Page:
It is great that the AMS is able to conduct this competition which values and encourages mathematical talent. While sports are usually celebrated, it is wonderful that students interested in mathematics can also be encouraged. I sincerely hope that many more students gain the opportunity to participate in this competition.
"Two of our teachers made it. I got the full story from them and Andrew and it was really exciting!! He won in dramatic fashion! We made a big announcement about it at lunch and the entire school was thrilled for Andrew." --St. Albans School
Andrew Wu, a sophomore at St. Albans School, won $3,000 playing Who Wants to Be a Mathematician at the 2017 National Math Festival in Washington, DC on April 22. Here's a video of Andrew just after his win:
Andrew was one of six contestants from the District of Columbia, Maryland, and Virginia who participated in the game at the festival. The six qualified in fine fashion as between them they missed only one question on the qualifying test, and they provided plenty of excitement as a close game ended with Andrew taking over first place on the last question. The festival itself was exciting as well, drawing over 20,000 people for the exciting activities and lectures. A slideshow of photos from the festival and of Washington, DC is below.
Left to right: Joshua Engels, Walt Whitman High School; Kyle Gatesman, Thomas Jefferson School for Science and Technology; Tyler James, Falls Church High School; Pravi Putalapattu, BASIS Independent McLean; Natalia Stepanova, Richard Montgomery High School; and Andrew Wu, St. Albans School
The game began with AMS Executive Director Catherine Roberts awarding certificates to the contestants from U.S. Representative Barbara Comstock (10th District, VA).
Four of the contestants--Josh, Kyle, Pravi, and Andrew--were tied for first after the first five questions. Pravi and Andrew both answered the next question correctly, so it was a two-way tie for first going into question seven. Andrew, Kyle, and Pravi answered the question correctly, so Andrew and Pravi remained tied for first going into the last question, with Kyle right behind. Then Andrew, Kyle, Josh, and Natalia gave the correct answer for question eight about roots of polynomials. The result was Andrew taking first place and earning $1,000 from the AMS and a TI-Nspire CX from Texas Instruments, along with a chance at the $2,000 Bonus Question. Kyle (below) won second place, which earned him $500 and books, both from the AMS.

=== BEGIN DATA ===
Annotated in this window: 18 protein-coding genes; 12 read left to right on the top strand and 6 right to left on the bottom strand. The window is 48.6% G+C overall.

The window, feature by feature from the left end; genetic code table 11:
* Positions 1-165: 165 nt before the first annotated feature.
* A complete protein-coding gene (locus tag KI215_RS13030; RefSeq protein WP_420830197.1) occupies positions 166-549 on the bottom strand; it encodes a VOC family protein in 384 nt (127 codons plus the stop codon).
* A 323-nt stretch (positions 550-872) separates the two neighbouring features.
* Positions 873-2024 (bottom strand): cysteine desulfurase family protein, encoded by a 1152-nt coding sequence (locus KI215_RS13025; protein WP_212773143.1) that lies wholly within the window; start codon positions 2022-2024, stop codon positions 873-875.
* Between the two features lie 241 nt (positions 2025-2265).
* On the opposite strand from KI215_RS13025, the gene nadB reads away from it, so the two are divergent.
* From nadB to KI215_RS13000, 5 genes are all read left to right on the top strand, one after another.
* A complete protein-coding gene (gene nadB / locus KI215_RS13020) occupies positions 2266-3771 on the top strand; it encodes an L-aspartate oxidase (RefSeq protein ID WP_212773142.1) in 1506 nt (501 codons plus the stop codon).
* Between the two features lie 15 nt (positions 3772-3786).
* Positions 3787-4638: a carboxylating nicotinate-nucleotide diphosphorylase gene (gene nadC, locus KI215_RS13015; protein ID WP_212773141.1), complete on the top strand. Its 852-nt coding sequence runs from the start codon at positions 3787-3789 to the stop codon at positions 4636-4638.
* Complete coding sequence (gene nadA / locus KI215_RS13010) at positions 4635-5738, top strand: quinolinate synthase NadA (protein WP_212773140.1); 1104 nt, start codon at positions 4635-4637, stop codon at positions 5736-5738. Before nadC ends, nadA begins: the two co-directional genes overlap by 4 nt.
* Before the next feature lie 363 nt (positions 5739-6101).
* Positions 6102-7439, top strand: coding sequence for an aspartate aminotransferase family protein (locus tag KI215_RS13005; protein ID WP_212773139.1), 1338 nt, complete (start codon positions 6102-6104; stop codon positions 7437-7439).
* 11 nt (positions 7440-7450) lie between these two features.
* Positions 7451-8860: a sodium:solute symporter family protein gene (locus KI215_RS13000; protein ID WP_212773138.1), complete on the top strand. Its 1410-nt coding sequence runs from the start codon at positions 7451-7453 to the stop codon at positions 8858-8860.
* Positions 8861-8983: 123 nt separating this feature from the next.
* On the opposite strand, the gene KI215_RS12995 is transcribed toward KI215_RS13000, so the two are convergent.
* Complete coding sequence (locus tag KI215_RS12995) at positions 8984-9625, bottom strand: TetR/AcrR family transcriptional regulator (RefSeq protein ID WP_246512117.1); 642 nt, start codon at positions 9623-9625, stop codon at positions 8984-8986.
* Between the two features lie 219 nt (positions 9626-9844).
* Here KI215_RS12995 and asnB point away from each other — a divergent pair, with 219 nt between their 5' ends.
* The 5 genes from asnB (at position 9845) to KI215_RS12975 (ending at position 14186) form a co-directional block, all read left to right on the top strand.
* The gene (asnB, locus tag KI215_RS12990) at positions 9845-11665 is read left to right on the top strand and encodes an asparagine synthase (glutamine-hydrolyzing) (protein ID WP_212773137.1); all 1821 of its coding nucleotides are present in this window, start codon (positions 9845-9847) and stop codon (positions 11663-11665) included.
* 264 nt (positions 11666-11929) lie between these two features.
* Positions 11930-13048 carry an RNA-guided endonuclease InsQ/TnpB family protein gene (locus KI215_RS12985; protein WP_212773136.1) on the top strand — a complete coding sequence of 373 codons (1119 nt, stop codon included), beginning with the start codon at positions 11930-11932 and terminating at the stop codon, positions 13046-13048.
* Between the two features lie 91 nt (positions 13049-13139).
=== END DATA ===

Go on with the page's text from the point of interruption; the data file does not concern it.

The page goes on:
Most game shows would go to a commercial at that point, but Who Wants to Be a Mathematician, being live, does not have that luxury. Instead there was a rest room break before the Bonus Question, which allowed those in the audience to ask about the game and to find out how the contestants figured out question eight. After the break, Andrew got ready to answer the Bonus Question, which was about numbers. It was a pretty difficult question, but he answered quickly and correctly, which brought his cash total for the day to $3,000.
Below are the cash and prizes awarded to the contestants.
The day before the game, Pravi--who is only a seventh grader-- and Andrew appeared on WJLA's Good Morning Washington with Science Cheerleader Lauren Pencek to talk about the game and the festival. Part of the appearance involved playing a mock version of the game (no $3,000 prize) with two of the show's on-air personalities. Pravi teamed up with one host, while Andrew paired off with the other. In the video, you'll see (or can guess) who each team's star was.
Thanks very much to our sponsors: Maplesoft, the Who Wants to Be a Mathematician Technology Sponsor; Art of Problem Solving, the Online Community Sponsor; Texas Instruments; and John Wiley and Sons. Thanks also to Catherine Roberts who, although she seemed to be in five places at once that weekend, made it to the game on time and handed out goodies.
Find out more about the National Math Festival.
Find out more about Who Wants to Be a Mathematician.
Video by Annette Emerson, AMS Public Awareness Office. Photos by Annette Emerson and Mike Breen, AMS Public Awareness Office. Text by Mike Breen.
Things can change quickly in Washington.
Here construction, presumably top-down, adapted to a shift of the base to the right.